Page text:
--------------------------------------------------------------------------------

          The New Pastimes
          Hot dogs, apple pie and ... lacrosse? With Little League baseball on the outs, we asked a few coaches, parents, youngsters and pediatricians about the draws and drawbacks of new hot sports.*

          Sport Change
          (1993-2000) Comment
          Golf + 8% Forget about being like Mike: Kids today want to be like Tiger Woods. Just don't expect 18 holes to keep them in shape.
          Hockey +24% It's faster, more fun -- and 20% more likely than baseball to result in an injury, according to the U.S. Consumer Product Safety Commission.
          Lacrosse +15% Great, if you can afford it and don't mind shoulder injuries. Kids in the South and Northeast are especially into this sport.
          Skateboarding +118% Hot-dogging on a home built ramp is the daredevil's idea of heaven. Other high-adrenaline favorites: rock climbing, surfing and karate.
          Soccer +8% Forget soccer Moms. It's soccer boys and girls who can't get enough of this game.
          Computer/Video games +10%** Kids now spend 11 hours a week online, but not playing virtual baseball. Sales of baseball-related video games are falling.

          * Information compiled from American Sports Data, SGMA, sports associations and International Digital Software Association.
          ** Numbers from 1999-2000
          Last edited by Zhoozhitsu; 06-20-2001, 03:01 PM.

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          • #6
            That article is great ...baseball is horrible.. an embarrasment to athletes that train there bodies to the maximum too
            i really dont get golf either (there is sum fat dudes there too)

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            • #7
              Good post Zhoozhitsu

              I was never into baseball. I think its too slow paced and you don't get a good enough workout I prefer Ultimate Frisbee. My little brother plays Baseball and the parents out there are totaly insane (mine are no exception) their is so much pressure on these little kids to win its pretty horrible.

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              • #8
                I love playing baseball. Sure they are sports out there that might be more fast paced, but it's still a great game. It takes patience, and a higher degree of skill than most other sports. While I agree that most baseball players are out of shape compared to other athletes, but how many basketball or football players could hit a 90 mph fastball or throw 100 pitches a night? Not many. Also, another quality about baseball is it doesn't require a certain body type. In pro football/basketball most atheltes are well over 6 foot 200 hundred pounds. But in baseball, your size doesn't matter, it's your technique (kinda like BJJ). Heck, who is the leader in hits and allstar ballots right now? Ichiro Suzuki......5'8" 160 lbs. So if you don't like baseball, that's fine. But I think people should respect the players and their skills.

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                • #9
                  Most golfers, football linemen, and many front-court NBA'ers are fat bastards. Look at the McGwires, Juan Gonzales's, Sheffields, Delgados, etc. and you will see yoked mutha-fukkas w/out any fat.

                  David Wells is a fat-f*ck, but he is a pitcher, and we all know that pitchers only have to have strong arms and legs...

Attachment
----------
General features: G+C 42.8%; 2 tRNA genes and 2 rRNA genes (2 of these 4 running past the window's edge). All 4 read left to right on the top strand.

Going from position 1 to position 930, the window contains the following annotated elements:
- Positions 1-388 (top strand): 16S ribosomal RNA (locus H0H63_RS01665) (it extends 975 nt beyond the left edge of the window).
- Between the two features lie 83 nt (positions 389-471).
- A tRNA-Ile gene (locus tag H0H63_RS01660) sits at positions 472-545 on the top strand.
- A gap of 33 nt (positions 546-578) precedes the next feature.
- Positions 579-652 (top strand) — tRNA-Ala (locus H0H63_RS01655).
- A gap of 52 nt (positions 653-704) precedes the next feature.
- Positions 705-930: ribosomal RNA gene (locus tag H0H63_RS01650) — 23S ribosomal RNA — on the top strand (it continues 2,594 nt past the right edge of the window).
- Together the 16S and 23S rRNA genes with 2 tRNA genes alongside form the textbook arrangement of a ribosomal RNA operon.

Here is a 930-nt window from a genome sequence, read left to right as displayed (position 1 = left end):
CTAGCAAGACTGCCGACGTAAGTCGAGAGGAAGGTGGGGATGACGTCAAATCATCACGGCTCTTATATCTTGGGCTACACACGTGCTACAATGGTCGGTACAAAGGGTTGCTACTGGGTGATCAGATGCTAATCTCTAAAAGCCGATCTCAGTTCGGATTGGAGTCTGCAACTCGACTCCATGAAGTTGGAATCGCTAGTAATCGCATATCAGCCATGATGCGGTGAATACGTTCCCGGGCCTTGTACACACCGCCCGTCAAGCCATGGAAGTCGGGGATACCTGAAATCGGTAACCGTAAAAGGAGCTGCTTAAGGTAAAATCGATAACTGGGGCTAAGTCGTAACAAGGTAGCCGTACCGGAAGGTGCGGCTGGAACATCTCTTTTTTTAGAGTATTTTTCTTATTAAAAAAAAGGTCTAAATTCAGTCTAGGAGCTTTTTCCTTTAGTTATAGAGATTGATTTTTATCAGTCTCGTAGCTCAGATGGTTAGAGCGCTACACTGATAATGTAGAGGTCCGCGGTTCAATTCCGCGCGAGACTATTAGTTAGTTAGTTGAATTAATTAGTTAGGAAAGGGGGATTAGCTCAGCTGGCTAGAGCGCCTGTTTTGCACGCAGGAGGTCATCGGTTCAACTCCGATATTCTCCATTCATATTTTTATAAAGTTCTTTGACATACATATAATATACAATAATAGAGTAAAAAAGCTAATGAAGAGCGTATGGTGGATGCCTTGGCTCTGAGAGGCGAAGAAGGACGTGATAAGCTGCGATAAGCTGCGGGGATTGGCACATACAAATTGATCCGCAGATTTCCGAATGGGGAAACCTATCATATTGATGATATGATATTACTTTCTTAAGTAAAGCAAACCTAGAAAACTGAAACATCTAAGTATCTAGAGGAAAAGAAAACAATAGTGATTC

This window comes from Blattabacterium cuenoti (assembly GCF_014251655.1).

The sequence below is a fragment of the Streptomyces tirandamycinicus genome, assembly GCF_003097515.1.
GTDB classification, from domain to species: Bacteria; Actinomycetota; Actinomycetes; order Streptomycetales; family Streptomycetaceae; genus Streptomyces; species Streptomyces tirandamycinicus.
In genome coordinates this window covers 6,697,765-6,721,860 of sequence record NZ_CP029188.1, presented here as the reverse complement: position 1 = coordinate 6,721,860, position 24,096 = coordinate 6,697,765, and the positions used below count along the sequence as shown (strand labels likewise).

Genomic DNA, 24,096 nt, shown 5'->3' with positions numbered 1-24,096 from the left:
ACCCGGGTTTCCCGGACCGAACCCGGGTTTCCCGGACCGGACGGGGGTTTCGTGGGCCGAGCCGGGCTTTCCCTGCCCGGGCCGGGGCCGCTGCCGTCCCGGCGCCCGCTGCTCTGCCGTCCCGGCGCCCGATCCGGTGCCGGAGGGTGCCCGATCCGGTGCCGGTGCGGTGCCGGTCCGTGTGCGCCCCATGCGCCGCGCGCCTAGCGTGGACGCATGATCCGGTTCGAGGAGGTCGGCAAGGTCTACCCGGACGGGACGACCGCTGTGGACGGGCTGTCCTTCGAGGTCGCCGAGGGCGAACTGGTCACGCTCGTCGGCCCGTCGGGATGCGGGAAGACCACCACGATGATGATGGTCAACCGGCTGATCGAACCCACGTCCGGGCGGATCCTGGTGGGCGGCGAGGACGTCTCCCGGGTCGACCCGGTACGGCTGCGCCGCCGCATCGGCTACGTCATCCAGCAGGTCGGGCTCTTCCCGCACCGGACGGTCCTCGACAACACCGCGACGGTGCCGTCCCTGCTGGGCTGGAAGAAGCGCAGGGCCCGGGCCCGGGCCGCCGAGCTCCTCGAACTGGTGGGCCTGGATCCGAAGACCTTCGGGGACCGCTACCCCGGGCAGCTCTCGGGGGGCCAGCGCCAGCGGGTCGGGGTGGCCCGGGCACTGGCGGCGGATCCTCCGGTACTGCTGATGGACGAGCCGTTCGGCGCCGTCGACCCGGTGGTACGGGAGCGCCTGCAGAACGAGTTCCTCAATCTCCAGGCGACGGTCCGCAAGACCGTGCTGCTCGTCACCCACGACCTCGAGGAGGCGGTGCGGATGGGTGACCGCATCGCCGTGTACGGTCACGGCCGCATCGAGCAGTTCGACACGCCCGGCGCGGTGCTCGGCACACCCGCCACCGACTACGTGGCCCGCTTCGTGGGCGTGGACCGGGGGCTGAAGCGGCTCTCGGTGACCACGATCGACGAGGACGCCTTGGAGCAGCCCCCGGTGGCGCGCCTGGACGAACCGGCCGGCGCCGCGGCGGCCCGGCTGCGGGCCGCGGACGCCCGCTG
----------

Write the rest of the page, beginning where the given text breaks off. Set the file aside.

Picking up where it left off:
90% of all position baseball players are ripped. Weight training and nutrition changed the game... that article was written by a stupid fukk.

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                  • #10
                    lacrosse rules!

                    It's even more violent than hockey. Canada's national sport. Seriously.

                    -T

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                    • #11
                      Amen EJ!
                      I can't think of anything better to do on a hot summer day than play ball. Yea its boring as hell to watch, I think thats were most people get the idea that it sucks. But to play.........
                      As far as fatasses in ball, true for some pitchers. But most pro outfielders are chiseled.

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                      • #12
                        i guess even though most pro athletes are in shape, technically baseball, golf, football, are the sports that the athlete that could get away with being fat...

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                        • #13
                          In football you can be fat, but you still have to be able to move. In baseball, you can be fat and slow, but still be an all star.

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                          • #14
                            You have to read between the lines gentlemen. Truth be told, the guy who wrote the article probably never had the talent or skill to even make a little league. Now, he's simply lashing out at the greatest sport in the world.

                            I imagine the same holds true for the majority of you that agree with the assumption baseball sucks. "Why didn't they pick me for the team? Baseball sucks!" Heheh ..... Those old wounds from childhood never seem to heal!

                            And of course, the amount of kids playing baseball has decreased. There's a tremendous variety of sports outside of baseball, football, and basketball for the less talented these days.

                            I'm willing to bet baseball/softball in the U.S. still has the greatest amount of participation.

                            Baseball rules.

                            later on gentlemen.......

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                            • #15
                              Though I am not really a fan of Baseball, it is more of a game of skill and stategy than it is of physical prowess. That being said, there are more "in shape" baseball players than there are "fatties."

                              There are many colleges football recruits that were recruited solely for their raw athletic ability and phyical size. Not their talent. This even happens with basketball players due to their height. How many baseball players are recruited by their size or speed? They have to have the talent first and foremost.

                              Baseball players deserve credit for being highly skilled and if theyre in shape, credit for that too.

                              -hD
                              Last edited by hounddog; 06-22-2001, 03:13 PM.